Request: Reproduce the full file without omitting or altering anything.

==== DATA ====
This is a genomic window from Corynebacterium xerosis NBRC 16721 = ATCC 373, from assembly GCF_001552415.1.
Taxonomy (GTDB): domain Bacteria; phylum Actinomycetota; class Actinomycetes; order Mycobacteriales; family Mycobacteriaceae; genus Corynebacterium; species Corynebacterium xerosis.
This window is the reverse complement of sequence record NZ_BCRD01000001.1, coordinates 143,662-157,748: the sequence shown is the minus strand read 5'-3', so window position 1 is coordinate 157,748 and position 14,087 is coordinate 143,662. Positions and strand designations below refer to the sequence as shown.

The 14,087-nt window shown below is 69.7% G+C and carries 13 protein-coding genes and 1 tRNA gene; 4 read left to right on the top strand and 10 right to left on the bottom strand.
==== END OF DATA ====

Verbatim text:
This is a genomic window from Corynebacterium xerosis NBRC 16721 = ATCC 373, from assembly GCF_001552415.1.
Taxonomy (GTDB): domain Bacteria; phylum Actinomycetota; class Actinomycetes; order Mycobacteriales; family Mycobacteriaceae; genus Corynebacterium; species Corynebacterium xerosis.
This window is the reverse complement of sequence record NZ_BCRD01000001.1, coordinates 143,662-157,748: the sequence shown is the minus strand read 5'-3', so window position 1 is coordinate 157,748 and position 14,087 is coordinate 143,662. Positions and strand designations below refer to the sequence as shown.

The 14,087-nt window shown below is 69.7% G+C and carries 13 protein-coding genes and 1 tRNA gene; 4 read left to right on the top strand and 10 right to left on the bottom strand.